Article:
In Town of Atherton v. CA High Speed Rail Authority, No. C070877 (Cal. Ct. App. 3d Dist., July 24, 2014), the Third Appellate District upheld the High-Speed Rail Authority’s (HSRA) Program Environmental Impact Report/ Program Environmental Impact Statement (PEIR/PEIS) for the Bay Area to San Joaquin Valley segment of California’s High Speed Rail system (the Project).  The appellate court ruled that the HSRA properly limited the environmental analysis to a program level and properly deferred site-specific analysis, and that the PEIR/PEIS studied an adequate range of alternatives.

In 2008, the HSRA certified the PEIR/PEIS for the Bay Area to San Joaquin Valley segment and identified the Pacheco Pass Corridor as the preferred alignment.  Shortly after certification of the PEIR/PEIS, several interested parties (collectively, the Petitioners) filed suit, and the trial court found fault with the PEIR/PEIS’s project description, alternatives, and mitigation measures (Town of Atherton I).  After revising the PEIR/PEIS, the HSRA asked the trial court to approve the revisions.  A second group of litigants that included the Petitioners then filed suit to challenge the revised analysis.  That suit is the root of the instant appeal (Town of Atherton II).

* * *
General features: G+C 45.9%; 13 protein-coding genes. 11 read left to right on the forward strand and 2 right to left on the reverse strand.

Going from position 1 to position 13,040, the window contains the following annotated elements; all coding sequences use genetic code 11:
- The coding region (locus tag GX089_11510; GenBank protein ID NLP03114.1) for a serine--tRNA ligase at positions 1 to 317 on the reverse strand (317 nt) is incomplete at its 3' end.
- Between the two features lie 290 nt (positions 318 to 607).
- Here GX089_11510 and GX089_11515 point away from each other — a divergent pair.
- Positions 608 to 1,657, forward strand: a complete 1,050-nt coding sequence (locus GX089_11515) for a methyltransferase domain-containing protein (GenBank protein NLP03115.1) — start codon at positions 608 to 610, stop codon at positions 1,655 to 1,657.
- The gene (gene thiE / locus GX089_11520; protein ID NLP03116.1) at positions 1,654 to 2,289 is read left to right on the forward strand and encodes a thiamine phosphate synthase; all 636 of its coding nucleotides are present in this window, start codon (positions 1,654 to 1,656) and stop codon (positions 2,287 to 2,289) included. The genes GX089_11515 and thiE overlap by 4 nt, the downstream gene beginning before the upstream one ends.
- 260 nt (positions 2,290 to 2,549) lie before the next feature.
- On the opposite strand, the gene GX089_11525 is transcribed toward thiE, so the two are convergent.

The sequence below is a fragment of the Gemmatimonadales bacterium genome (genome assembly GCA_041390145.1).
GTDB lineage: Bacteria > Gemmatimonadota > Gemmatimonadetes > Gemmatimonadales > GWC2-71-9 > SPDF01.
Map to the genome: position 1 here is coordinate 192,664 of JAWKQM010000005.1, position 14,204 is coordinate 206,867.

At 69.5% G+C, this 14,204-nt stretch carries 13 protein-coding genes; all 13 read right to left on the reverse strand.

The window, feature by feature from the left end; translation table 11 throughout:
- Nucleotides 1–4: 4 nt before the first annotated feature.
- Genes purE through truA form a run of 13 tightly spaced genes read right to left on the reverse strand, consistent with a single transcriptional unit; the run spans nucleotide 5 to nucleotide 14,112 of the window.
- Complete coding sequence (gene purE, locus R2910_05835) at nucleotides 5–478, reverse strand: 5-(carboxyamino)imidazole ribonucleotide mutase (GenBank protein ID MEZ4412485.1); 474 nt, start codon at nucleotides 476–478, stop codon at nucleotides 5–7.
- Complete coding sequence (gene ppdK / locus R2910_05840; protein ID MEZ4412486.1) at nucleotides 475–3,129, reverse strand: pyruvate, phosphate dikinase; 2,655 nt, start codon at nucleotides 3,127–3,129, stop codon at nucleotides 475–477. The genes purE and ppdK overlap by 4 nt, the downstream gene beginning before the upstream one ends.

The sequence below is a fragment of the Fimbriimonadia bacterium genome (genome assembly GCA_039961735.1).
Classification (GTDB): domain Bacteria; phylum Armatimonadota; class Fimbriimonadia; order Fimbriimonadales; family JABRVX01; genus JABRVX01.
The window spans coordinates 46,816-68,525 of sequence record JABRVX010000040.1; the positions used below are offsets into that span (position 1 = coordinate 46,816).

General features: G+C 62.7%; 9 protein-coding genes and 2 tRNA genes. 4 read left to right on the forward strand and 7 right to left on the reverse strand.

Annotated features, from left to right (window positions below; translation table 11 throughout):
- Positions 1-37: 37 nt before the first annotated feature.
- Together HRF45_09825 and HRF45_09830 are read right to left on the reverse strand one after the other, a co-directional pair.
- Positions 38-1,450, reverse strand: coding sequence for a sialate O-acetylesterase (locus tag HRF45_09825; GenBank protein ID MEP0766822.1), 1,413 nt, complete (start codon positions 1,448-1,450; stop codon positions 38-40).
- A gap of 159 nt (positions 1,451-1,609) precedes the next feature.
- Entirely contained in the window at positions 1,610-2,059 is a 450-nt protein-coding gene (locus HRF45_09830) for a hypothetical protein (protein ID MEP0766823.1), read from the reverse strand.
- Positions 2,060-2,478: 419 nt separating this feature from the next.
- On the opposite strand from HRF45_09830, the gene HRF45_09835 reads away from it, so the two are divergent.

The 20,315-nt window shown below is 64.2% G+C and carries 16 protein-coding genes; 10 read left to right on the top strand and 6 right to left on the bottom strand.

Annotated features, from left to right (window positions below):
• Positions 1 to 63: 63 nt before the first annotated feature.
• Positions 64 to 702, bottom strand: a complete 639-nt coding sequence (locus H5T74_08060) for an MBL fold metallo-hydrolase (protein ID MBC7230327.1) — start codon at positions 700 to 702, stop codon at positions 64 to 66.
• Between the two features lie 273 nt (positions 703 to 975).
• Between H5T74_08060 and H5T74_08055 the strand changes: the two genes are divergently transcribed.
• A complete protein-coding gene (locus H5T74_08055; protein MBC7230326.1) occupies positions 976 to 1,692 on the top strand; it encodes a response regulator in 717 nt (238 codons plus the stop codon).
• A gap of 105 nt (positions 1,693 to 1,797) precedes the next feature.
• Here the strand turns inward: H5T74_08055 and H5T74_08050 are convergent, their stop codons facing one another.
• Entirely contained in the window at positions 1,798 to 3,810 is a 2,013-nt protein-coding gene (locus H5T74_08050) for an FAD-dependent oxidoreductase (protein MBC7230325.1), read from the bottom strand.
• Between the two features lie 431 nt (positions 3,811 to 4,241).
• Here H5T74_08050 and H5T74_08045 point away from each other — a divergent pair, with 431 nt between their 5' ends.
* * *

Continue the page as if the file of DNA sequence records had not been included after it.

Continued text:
In Town of Atherton II, Petitioners alleged that the revised PEIR/PEIS improperly deferred analysis of the impacts of  a portion of the train alignment and that the alternatives analysis did not consider new information provided by its own expert consulting company that identified a different feasible  alignment.  The trial court held that impacts of the alignment were properly deferred and the HSRA was not required to consider the Petitioner’s alternative.

On appeal, the appellate court first considered the HSRA’s contention that the appeal must be dismissed because federal law preempts state environmental law.  Moving on to the merits, the court then analyzed the appellants’ arguments regarding whether the PEIR/PEIS properly analyzed the impacts of the Project and the alternatives. Continue Reading California High Speed Rail Dodges Legal Bullet

Last Friday, Governor Brown’s administration (the “Petitioners”) filed a petition for extraordinary writ of mandate and application for temporary stay with the California Supreme Court, challenging Superior Court Judge Michael Kenney’s decision last November to halt construction of the high-speed rail project.  On Wednesday, the California Supreme Court declined to consider the petition and instead transferred